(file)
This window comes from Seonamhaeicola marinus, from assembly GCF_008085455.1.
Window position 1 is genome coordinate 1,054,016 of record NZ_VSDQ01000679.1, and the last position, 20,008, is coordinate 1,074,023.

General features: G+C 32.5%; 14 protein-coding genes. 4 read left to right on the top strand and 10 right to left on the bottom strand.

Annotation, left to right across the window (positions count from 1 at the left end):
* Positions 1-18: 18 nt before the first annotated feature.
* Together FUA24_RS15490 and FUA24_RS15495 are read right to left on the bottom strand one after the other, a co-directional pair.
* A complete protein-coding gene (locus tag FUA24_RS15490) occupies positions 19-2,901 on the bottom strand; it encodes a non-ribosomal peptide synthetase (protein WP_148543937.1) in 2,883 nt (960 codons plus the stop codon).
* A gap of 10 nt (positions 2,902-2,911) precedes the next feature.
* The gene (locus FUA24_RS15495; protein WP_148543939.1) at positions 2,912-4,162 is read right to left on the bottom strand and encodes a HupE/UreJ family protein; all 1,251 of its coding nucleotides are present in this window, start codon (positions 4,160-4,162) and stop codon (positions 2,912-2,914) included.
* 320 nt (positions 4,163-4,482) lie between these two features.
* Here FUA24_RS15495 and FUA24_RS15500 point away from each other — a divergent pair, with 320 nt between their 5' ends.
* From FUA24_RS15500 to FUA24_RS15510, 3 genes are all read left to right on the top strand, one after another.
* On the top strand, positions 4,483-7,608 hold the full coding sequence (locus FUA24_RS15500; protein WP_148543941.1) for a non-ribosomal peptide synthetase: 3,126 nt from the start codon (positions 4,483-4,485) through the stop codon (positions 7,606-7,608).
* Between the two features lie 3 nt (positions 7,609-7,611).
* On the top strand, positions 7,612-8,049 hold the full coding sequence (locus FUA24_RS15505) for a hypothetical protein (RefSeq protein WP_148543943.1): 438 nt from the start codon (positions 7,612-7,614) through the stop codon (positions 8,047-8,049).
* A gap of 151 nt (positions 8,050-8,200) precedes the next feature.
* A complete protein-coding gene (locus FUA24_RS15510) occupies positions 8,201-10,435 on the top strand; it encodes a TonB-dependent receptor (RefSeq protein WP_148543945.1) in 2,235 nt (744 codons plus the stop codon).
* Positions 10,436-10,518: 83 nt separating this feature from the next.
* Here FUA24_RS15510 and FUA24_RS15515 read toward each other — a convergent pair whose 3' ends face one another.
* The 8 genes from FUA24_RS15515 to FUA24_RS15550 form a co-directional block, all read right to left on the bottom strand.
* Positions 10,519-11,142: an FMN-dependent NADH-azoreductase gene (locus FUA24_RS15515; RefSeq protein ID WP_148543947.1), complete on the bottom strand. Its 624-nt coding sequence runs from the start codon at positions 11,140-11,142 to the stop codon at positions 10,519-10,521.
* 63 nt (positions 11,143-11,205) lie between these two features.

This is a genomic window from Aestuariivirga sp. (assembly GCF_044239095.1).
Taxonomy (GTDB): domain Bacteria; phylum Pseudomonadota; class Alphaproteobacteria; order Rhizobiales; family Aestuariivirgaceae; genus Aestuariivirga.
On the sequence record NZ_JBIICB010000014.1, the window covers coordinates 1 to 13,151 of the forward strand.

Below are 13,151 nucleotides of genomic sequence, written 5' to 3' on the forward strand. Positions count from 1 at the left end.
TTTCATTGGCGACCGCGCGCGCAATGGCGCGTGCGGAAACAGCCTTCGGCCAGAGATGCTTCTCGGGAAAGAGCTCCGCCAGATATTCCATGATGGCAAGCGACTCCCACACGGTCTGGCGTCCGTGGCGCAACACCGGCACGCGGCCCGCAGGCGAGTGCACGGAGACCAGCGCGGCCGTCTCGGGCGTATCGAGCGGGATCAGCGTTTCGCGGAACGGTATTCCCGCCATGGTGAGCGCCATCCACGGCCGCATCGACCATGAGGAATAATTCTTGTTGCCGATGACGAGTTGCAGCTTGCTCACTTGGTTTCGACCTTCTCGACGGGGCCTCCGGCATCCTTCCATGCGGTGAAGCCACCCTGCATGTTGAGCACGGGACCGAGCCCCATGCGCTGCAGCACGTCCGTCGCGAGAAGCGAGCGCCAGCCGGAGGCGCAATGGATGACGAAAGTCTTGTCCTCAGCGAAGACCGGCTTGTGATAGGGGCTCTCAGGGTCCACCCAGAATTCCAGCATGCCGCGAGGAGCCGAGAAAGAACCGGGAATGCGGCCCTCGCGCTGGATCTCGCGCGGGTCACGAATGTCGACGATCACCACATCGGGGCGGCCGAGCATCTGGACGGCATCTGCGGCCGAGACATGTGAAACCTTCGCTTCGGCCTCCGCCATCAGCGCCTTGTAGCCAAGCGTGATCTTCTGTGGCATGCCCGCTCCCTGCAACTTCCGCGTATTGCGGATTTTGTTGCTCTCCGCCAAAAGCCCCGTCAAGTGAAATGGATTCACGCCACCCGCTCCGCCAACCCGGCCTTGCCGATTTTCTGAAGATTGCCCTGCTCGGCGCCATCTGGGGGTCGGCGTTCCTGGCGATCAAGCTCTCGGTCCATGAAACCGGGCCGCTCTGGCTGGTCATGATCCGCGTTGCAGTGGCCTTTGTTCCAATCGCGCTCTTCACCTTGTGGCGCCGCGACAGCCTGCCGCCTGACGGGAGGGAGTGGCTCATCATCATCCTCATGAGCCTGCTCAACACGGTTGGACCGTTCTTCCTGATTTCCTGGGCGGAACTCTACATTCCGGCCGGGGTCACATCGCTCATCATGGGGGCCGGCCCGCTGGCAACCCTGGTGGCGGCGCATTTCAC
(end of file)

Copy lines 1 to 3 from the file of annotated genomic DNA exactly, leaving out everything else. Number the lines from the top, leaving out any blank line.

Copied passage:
This window comes from Seonamhaeicola marinus, from assembly GCF_008085455.1.
Window position 1 is genome coordinate 1,054,016 of record NZ_VSDQ01000679.1, and the last position, 20,008, is coordinate 1,074,023.

General features: G+C 32.5%; 14 protein-coding genes. 4 read left to right on the top strand and 10 right to left on the bottom strand.